Fidel Castro rebuts Rumsfeld on Cuba and Venezuela

Campaign News | Sunday, 28 August 2005

It is neoliberalism that is causing discontent, says Cuban leader

Havana, Aug 27 Cuban President Fidel Castro has strongly rejected declarations by US Defense Secretary Donald Rumsfeld who brazenly accuses Cuba and Venezuela of destabilizing Latin America.

Speaking on Cuban TV's Round Table discussion programme on Friday, the leader of the Cuban Revolution noted that the winds of change blowing in the region are a direct result of the critical social and economic conditions. “People are becoming aware of their problems;misery, unemployment and the lack of medical care are the main causes of dissatisfaction,” he assured.

The Cuban President quoted several news articles dealing with Rumsfeld?s claim that Cuba and Venezuela are involved in the crisis in Bolivia and the Bush administration’s deep concern about the possible election of left wing candidate Evo Morales in December. There’s no need to blame us, it’s their own neoliberal and interventionist policies coming home to roost, said Fidel Castro.

Fidel then referred to Rumsfeld’s request for total immunity for the US Armed Forces

during military exercises in the region. “Who are they going to fight in Paraguay? Where is the threat? They are obviously searching to establish new military bases and create conditions to intercede in Bolivia or Brazil in case of revolutions,” he said.

President Fidel Castro noted that the White House sees force as its only card after the possible collapse of its Free Trade Area of the Americas (FTAA) project and the steady progress of the Bolivarian Alternative for the Americas (ALBA) that stresses solidarity and regional cooperation.

With Venezuela and Cuba spearheading the ALBA and the efforts to unite Latin America and the Caribbean to work together in the social, economic and political spheres, the Cuban leader said Rumsfeld had nothing left but lies to attack the two countries.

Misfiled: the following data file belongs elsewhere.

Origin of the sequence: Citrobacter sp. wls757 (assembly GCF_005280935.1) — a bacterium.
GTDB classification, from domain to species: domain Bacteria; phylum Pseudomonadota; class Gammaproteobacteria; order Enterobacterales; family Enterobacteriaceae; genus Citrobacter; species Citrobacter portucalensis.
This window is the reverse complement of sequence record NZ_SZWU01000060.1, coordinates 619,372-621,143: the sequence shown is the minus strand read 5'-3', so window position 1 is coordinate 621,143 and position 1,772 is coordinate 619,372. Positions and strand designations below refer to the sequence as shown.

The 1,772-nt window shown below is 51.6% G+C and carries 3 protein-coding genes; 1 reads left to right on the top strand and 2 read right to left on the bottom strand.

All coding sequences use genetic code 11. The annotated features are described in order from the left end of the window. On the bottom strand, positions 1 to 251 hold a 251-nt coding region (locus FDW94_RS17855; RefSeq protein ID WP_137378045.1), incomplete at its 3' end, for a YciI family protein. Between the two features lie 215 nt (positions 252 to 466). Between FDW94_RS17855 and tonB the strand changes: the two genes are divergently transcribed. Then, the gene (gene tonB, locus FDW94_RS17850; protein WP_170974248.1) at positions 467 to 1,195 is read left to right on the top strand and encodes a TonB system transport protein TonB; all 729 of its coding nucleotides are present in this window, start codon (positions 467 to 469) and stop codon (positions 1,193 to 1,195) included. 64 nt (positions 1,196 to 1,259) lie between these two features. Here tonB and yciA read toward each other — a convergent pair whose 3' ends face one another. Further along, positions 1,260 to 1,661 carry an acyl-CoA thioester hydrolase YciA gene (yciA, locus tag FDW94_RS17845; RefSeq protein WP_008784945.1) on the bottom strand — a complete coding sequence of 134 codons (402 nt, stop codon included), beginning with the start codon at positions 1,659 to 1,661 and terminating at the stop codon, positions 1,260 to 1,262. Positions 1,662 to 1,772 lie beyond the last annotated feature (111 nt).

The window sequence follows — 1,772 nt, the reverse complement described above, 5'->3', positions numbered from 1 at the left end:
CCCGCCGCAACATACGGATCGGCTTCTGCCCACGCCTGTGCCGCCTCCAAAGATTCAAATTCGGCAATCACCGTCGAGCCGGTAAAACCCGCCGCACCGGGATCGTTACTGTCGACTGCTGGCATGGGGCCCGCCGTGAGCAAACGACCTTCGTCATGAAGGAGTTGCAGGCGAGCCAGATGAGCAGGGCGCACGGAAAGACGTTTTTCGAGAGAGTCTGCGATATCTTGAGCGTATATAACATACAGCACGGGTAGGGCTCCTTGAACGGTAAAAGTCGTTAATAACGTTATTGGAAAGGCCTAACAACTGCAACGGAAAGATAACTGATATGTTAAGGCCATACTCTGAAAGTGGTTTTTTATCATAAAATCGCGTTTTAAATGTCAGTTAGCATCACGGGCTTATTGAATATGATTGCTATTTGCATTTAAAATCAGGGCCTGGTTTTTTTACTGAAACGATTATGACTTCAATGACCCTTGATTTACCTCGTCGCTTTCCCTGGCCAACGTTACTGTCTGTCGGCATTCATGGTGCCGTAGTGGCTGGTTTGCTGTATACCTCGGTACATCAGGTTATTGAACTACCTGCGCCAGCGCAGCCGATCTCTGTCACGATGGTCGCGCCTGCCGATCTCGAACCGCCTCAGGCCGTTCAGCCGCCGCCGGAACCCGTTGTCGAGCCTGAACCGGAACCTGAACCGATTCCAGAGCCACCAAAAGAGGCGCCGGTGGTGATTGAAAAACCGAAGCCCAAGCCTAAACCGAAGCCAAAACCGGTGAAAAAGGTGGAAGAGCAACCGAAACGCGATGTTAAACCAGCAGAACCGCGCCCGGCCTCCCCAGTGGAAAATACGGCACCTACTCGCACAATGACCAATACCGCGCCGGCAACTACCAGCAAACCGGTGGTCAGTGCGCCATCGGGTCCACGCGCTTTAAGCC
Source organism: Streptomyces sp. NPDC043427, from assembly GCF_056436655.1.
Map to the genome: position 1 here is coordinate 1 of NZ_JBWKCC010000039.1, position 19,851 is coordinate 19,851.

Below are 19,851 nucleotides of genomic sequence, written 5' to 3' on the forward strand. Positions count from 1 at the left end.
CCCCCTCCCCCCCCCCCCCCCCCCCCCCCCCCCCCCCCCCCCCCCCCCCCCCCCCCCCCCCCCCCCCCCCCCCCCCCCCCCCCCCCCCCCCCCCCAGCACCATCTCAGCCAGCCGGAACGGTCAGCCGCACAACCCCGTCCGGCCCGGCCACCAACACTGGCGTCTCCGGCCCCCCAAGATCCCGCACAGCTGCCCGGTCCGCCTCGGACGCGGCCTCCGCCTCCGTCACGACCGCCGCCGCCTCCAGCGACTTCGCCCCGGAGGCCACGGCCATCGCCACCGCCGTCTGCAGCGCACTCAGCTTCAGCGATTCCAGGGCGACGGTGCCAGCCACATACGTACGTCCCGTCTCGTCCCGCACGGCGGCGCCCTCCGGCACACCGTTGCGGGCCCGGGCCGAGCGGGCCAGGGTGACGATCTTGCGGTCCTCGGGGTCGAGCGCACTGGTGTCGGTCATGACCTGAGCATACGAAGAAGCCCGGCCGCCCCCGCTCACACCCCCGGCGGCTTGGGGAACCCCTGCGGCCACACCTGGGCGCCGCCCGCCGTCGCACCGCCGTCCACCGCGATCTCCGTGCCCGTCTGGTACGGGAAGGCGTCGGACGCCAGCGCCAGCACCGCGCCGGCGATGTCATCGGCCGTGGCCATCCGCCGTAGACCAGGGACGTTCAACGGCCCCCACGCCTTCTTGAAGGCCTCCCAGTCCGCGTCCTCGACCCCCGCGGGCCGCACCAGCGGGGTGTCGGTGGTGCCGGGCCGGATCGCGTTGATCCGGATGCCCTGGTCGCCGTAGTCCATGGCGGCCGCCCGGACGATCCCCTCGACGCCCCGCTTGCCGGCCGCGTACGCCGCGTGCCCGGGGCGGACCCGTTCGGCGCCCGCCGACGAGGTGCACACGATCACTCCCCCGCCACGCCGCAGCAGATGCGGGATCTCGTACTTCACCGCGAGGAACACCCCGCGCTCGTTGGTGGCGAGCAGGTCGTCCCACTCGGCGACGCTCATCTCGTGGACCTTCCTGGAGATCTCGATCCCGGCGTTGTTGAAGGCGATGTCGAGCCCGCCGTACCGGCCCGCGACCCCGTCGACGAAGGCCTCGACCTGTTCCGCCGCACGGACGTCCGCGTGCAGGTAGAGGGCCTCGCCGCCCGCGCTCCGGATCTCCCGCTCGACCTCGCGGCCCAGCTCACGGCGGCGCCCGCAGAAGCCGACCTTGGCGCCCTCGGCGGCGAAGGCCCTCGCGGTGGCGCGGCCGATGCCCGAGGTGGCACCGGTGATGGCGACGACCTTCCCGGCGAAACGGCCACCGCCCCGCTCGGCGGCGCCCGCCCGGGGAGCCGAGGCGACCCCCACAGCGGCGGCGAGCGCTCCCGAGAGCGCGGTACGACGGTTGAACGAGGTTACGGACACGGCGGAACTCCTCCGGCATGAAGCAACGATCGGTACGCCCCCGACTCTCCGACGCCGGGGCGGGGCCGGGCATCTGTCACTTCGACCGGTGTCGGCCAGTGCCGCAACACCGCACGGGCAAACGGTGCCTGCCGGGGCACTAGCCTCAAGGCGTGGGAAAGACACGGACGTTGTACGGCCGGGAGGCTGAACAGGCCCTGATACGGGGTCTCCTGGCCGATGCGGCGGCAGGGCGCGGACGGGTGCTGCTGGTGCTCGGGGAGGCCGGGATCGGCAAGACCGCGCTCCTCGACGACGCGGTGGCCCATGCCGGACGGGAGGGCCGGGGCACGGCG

US in search of military bases and demonising Cuba

The hidden agenda of Rumsfeld’s tour of Latin America

BY JUANA CARRASCO MARTIN -Special for Granma International-

WASHINGTON’S public relations with its Latin American neighbors are increasing, and following imperial logic, there is a hidden agenda.

The most noteworthy recent visit, and the one with the most commitment to the southern geographic area, has just been made by Defense Secretary Donald Rumsfeld, on his fifth tour of the region and his third in just 10 months, this time through Paraguay and Peru. He suspended his stopover in Uruguay given that the work agenda had been made public.

The greatest interest for a while now has been the search for territories to install military bases that, just in case, would allow them to have a contingent ready to send to war in the vicinity, in line with the current U.S. military doctrine that has already become a reality in other parts of the world.

The pretext in this hemisphere is the so-called war on drug trafficking, which Washington also calls "narco-terrorism," a euphemism for its process of taking over key spots in the extensive, convulsive and strategic backyard that seems to be slipping out of its hands.

Rumsfeld’s other interest is related to the growing attempt to demonize - as always - Cuba, but above all to increasingly include Bolivarian Venezuela in this category; hence, they have invented an entire alleged conspiracy between presidents Fidel and Chávez to "destabilize" the continent, a plot in which the perverse U.S. propaganda machine has not left out the popular Bolivian presidential candidate, Evo Morales.

The White House of George W. Bush continues to play out those lies without realizing that it is the unsatisfied needs of the peoples that stir up governments and societies. Hunger, shortages, unemployment, lack of opportunities and social exclusion form the foundations of discontent, and it is hardly necessary to note that the exploitation imposed by the transnationals, particularly from the United States has provoked and aggravated this situation on a daily basis.

Rumsfeld made his remarks in Lima at the end of his regional tour: "There certainly is evidence that both Cuba and Venezuela have been involved in the situation in Bolivia in unhelpful ways," and he labeled President Hugo Chávez with a cliché expression to be used as propaganda to be shouted from the rooftops: "anti-social, destabilizing behavior."